Research


Small-Molecule Storage and Activation with Porous Molecules

Porous materials have played an important role in society for centuries. They have become more prevalent over the past two decades given the advent of designer materials. Novel porous solids have gained considerable recent attention for applications related to small molecules, such as storage, separation, and activation. The Bloch Group is working on developing tunable molecular adsorbents based on coordination cages for small molecule storage. We design, synthesize, and characterize novel porous coordination cages for their use as both solid and liquid adsorbents with tailorable functionalities. The materials proposed here will address long-standing shortfalls for adsorptive gas storage and significantly advance the field of network solids by serving as soluble, characterizable metal-organic framework analogs.

Project 1Porous Liquids

Metal-organic frameworks are currently among the most widely studied porous materials with potential applications in catalysis, gas storage, gas separation, and conductivity. This project seeks to develop porous liquids based on this promising new class of materials. Room temperature ionic liquids based on porous ionic clusters and neat liquids composed of surface functionalized particles are under investigation. Ultimately, these materials will be advantageous over current porous materials in terms of volumetric capacity, tunability, processability, and thermal, electrical, and ionic conductivity.
Metal-Organic Materials for Aerosol Pulmonary Theranostics
Respiratory infections impact millions of people worldwide and novel advances are needed to improve antimicrobial treatment options. To address this, we are working with the Fromen Lab at the University of Delaware to develop a library of metal-organic framework and coordination cage nanoparticles with controlled molecular-level porosity, particle size, and surface chemistry as a platform for improved antimicrobial lung delivery. Use of these highly tunable materials will give a level of synthetic control not accessible with typical heterogeneous materials. We are focused on evaluating the aerodynamic and biological-fate of nanoparticle structures in the lung, including diffusion, lung cellular biodistribution, and long-term metabolic studies to evaluate particle dissolution and toxicity in vivo. Our central hypothesis is that molecularly-defined metal-organic nanoparticle constructs can be optimized for pulmonary drug delivery of antimicrobial agents and specifically provide enhanced intracellular antimicrobial activity.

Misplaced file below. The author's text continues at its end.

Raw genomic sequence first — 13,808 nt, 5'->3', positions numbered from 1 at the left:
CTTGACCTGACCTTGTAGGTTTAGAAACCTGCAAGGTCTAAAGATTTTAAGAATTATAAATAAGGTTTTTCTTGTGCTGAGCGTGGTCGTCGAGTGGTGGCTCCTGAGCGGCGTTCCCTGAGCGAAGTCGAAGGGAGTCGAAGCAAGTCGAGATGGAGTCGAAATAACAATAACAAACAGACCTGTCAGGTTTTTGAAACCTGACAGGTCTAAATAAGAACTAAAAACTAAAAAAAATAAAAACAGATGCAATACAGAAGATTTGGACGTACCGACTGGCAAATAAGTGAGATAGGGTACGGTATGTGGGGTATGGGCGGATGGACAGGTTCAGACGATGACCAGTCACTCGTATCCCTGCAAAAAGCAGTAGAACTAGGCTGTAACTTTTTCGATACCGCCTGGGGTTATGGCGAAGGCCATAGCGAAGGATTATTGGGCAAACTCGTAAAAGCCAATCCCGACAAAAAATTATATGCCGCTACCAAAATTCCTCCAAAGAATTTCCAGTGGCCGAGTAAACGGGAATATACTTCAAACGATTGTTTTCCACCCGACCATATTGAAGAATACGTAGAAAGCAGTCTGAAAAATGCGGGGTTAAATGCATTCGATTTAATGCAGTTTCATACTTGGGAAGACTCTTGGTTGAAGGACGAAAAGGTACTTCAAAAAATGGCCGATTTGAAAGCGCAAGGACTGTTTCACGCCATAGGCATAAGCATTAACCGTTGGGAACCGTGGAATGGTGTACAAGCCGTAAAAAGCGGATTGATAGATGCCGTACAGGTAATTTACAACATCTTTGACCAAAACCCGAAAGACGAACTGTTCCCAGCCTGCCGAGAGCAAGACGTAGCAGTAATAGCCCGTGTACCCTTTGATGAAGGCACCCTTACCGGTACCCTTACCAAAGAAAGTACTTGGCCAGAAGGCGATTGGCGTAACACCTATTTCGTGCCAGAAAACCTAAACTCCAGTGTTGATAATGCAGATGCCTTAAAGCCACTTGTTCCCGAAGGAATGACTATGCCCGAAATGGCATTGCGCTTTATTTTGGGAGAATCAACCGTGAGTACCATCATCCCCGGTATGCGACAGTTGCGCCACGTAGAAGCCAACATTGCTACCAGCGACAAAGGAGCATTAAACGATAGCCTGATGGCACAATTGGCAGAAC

Biomass Conversion with Metal-Organic Materials
Although the Lewis acidity of metal-organic frameworks is easily tunable either by the choice of metal cation that serves as the structural building unit in the material or via simple post-synthetic metallation of chelating ligand groups, examples of systematic tuning of metal-organic framework Br√łnsted acidity are limited. Indeed, these have nearly exclusively consisted of sulfonic acid and carboxylic acid functional group-based MOFs. Further, structural effects are nearly unknown as one framework type has been studied nearly exclusively. This project focuses on the design and synthesis of a novel family of dicarboxylate-based bridging ligands that will allow us to probe the effects of acid strength, pore size, and framework topology on acid-catalyzed reactivity with a particular focus on biomass conversion.

 

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